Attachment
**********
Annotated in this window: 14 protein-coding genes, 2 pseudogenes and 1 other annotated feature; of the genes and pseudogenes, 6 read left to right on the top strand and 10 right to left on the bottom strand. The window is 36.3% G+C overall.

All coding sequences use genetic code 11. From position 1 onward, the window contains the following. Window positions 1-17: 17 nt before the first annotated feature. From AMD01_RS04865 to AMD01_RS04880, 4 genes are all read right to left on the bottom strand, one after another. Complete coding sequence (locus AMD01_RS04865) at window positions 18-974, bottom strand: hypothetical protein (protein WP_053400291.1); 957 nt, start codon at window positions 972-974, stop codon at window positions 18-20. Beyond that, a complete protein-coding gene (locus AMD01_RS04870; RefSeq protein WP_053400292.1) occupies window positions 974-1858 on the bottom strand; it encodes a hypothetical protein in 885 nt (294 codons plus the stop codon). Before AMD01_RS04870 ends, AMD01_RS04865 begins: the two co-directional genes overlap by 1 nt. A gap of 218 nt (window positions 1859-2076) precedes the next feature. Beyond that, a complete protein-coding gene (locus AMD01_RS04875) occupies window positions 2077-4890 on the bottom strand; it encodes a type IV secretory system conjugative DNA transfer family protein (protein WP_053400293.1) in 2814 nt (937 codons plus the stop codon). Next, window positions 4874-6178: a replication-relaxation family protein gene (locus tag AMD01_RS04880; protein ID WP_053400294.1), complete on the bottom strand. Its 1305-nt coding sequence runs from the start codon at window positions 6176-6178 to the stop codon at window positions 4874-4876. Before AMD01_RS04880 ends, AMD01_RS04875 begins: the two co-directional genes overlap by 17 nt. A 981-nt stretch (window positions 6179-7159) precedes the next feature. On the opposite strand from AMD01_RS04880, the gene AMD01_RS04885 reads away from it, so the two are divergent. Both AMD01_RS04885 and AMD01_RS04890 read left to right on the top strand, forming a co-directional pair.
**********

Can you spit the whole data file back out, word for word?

Annotated in this window: 14 protein-coding genes, 2 pseudogenes and 1 other annotated feature; of the genes and pseudogenes, 6 read left to right on the top strand and 10 right to left on the bottom strand. The window is 36.3% G+C overall.

All coding sequences use genetic code 11. From position 1 onward, the window contains the following. Window positions 1-17: 17 nt before the first annotated feature. From AMD01_RS04865 to AMD01_RS04880, 4 genes are all read right to left on the bottom strand, one after another. Complete coding sequence (locus AMD01_RS04865) at window positions 18-974, bottom strand: hypothetical protein (protein WP_053400291.1); 957 nt, start codon at window positions 972-974, stop codon at window positions 18-20. Beyond that, a complete protein-coding gene (locus AMD01_RS04870; RefSeq protein WP_053400292.1) occupies window positions 974-1858 on the bottom strand; it encodes a hypothetical protein in 885 nt (294 codons plus the stop codon). Before AMD01_RS04870 ends, AMD01_RS04865 begins: the two co-directional genes overlap by 1 nt. A gap of 218 nt (window positions 1859-2076) precedes the next feature. Beyond that, a complete protein-coding gene (locus AMD01_RS04875) occupies window positions 2077-4890 on the bottom strand; it encodes a type IV secretory system conjugative DNA transfer family protein (protein WP_053400293.1) in 2814 nt (937 codons plus the stop codon). Next, window positions 4874-6178: a replication-relaxation family protein gene (locus tag AMD01_RS04880; protein ID WP_053400294.1), complete on the bottom strand. Its 1305-nt coding sequence runs from the start codon at window positions 6176-6178 to the stop codon at window positions 4874-4876. Before AMD01_RS04880 ends, AMD01_RS04875 begins: the two co-directional genes overlap by 17 nt. A 981-nt stretch (window positions 6179-7159) precedes the next feature. On the opposite strand from AMD01_RS04880, the gene AMD01_RS04885 reads away from it, so the two are divergent. Both AMD01_RS04885 and AMD01_RS04890 read left to right on the top strand, forming a co-directional pair.